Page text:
@ Your Library
March can be a up and down month. Some days seem like spring is around the corner and other days make us wonder if we’ll ever see warm weather again. Escape into a good book and don’t worry about the weather.
Here are some titles that will help you focus on the story and not the weather. Madeline Miller brought the Trojan War back into prominence with her 2012 novel The Song of Achilles told from the point of view of an awkward young prince, Patroclus, who follows Achilles into war.
The Silent Patient by Alex Michaelides is told after the climatic events that open the 2019 novel. A famous painter, married to an in-demand fashion photographer, shoots her husband in the face five times when he return home and then she never speaks another word. Gilliam Flynn is a master at plot and Gone Girl is a suspenseful story of Nick, whose wife Amy disappeared on their fifth wedding anniversary. Police immediately suspect Nick and who is persistently calling his mobile phone? Who is telling the truth and what happened to Nick’s beautiful wife? Big Little Lies by Liane Moriarty is a suspenseful tale of three mothers and their involvement in a riot at a school trivia night. Was the death of a parent a tragic accident or was it premeditated?
Ernest Cline published Ready Player One in 2011, and it has aged extremely well for a novel set in the not-too-distant future. The world is a very bleak place, but virtual reality provides a vast utopia where people spend much of their lives. 1Q84 by Haruki Murakami is an ode to George Orwell’s 1984. It is told in alternating voices and relates the stories of Aomame, an assassin for a secret organization who discovers she has been transported to an alternate reality and Tengo, a mathematics lecturer and novice writer.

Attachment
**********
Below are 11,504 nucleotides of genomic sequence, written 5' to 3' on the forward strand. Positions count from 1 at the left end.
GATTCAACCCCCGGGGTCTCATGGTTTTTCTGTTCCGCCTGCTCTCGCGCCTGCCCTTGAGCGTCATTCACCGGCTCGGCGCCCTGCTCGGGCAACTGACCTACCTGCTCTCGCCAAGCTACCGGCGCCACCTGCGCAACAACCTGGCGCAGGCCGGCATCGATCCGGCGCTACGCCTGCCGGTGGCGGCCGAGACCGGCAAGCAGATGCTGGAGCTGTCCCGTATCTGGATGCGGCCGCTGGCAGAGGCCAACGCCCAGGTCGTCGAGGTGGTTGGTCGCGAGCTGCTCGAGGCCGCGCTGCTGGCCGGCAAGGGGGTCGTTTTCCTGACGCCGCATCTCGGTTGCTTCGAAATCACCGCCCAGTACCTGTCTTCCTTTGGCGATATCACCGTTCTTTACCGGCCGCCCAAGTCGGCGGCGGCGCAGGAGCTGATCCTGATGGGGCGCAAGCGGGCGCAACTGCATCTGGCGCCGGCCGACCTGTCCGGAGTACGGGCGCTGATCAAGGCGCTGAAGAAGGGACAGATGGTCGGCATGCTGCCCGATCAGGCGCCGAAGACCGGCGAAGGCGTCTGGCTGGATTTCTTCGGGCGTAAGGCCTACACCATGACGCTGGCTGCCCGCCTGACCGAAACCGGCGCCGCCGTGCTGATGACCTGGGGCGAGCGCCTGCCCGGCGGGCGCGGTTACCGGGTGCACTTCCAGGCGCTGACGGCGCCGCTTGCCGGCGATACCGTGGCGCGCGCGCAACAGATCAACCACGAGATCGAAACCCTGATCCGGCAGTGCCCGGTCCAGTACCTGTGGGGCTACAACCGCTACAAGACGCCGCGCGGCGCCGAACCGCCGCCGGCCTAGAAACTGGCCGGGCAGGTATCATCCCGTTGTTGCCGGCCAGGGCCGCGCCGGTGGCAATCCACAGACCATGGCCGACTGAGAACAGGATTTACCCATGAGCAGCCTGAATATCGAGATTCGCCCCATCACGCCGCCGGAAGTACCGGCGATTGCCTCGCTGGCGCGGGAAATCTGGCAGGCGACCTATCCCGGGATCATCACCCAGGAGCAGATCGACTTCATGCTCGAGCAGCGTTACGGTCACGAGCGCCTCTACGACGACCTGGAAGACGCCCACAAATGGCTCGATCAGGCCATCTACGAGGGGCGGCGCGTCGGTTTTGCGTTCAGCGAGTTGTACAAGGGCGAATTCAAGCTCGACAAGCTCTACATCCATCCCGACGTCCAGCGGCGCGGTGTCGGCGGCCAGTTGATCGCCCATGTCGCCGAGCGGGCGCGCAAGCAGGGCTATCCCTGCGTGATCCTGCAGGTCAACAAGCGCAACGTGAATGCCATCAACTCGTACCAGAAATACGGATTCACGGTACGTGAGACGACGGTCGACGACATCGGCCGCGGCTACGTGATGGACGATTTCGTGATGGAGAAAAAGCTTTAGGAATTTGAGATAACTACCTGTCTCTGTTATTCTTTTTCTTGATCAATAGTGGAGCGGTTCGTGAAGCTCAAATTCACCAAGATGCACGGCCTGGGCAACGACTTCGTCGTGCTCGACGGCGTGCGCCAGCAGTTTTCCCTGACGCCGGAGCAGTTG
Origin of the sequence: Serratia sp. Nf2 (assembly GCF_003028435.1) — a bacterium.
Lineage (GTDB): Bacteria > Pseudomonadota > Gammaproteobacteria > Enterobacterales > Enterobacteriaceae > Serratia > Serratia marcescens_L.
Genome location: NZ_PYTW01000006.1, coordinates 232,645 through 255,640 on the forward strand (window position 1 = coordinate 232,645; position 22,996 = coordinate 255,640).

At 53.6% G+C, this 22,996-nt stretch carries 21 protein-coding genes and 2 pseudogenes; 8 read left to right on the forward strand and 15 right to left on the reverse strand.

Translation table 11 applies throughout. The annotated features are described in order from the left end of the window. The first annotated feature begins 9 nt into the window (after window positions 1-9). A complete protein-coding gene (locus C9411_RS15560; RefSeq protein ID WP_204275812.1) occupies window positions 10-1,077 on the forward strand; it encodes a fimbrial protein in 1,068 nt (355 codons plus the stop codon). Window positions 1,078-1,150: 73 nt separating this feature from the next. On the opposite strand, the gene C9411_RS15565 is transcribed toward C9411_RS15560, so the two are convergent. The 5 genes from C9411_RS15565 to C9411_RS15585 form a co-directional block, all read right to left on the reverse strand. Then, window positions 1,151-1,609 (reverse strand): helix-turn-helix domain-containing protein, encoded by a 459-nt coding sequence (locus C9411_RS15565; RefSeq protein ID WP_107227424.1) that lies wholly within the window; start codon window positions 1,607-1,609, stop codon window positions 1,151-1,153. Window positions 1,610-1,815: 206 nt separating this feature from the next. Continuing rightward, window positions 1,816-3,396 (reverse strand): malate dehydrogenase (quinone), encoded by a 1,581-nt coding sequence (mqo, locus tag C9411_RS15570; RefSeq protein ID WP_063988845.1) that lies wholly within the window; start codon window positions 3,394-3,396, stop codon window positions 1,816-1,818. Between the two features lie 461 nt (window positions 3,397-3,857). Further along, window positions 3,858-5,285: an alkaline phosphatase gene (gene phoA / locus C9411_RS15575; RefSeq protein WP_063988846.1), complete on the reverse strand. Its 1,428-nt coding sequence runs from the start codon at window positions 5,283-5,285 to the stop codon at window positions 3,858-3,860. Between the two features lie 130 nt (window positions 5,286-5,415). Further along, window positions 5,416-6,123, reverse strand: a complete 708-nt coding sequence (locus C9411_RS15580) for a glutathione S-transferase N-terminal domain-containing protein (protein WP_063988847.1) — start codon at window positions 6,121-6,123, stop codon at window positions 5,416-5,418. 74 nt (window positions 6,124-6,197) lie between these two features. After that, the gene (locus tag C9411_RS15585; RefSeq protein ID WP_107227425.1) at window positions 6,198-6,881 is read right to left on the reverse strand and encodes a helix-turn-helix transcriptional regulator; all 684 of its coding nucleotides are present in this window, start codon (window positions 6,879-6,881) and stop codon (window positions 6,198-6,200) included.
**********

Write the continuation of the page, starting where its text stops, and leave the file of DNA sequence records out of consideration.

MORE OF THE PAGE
I’ll end this week with some retellings of classic literature. If you’ve always meant to read that classic or read it and loved it, these titles might be just the ticket to get through March. The Hag-Seed by Margaret Atwood is a retelling of William Shakespeare’s The Tempest. Another Shakespeare retelling is Ian McEwan’s Nutshell, this time of Hamlet. March by Geraldine Brooks is a retelling of Little Women, sort of as it is the story of the absent father. Recipe for Persuasion by Sonali Dev is a retelling of Jane Austen’s Persuasion. Try The Other Bennet Sister by Janice Hadlow or Longbourn by Jo Baker for retellings of Jane’s Pride and Prejudice. And Alexander McCall-Smith got into the game with his Retelling of Emma, suitably called Emma. A retelling of Beowulf can be found in A.E. Kaplan’s Grendel’s Guide to Love and War: a tale of rivalry, romance, and existential angst. This is just the tip of this particular iceberg. If you find yourself enjoying retellings, let me know and I can direct you to lots more. Of course, you can also explore the whole world of movie retellings.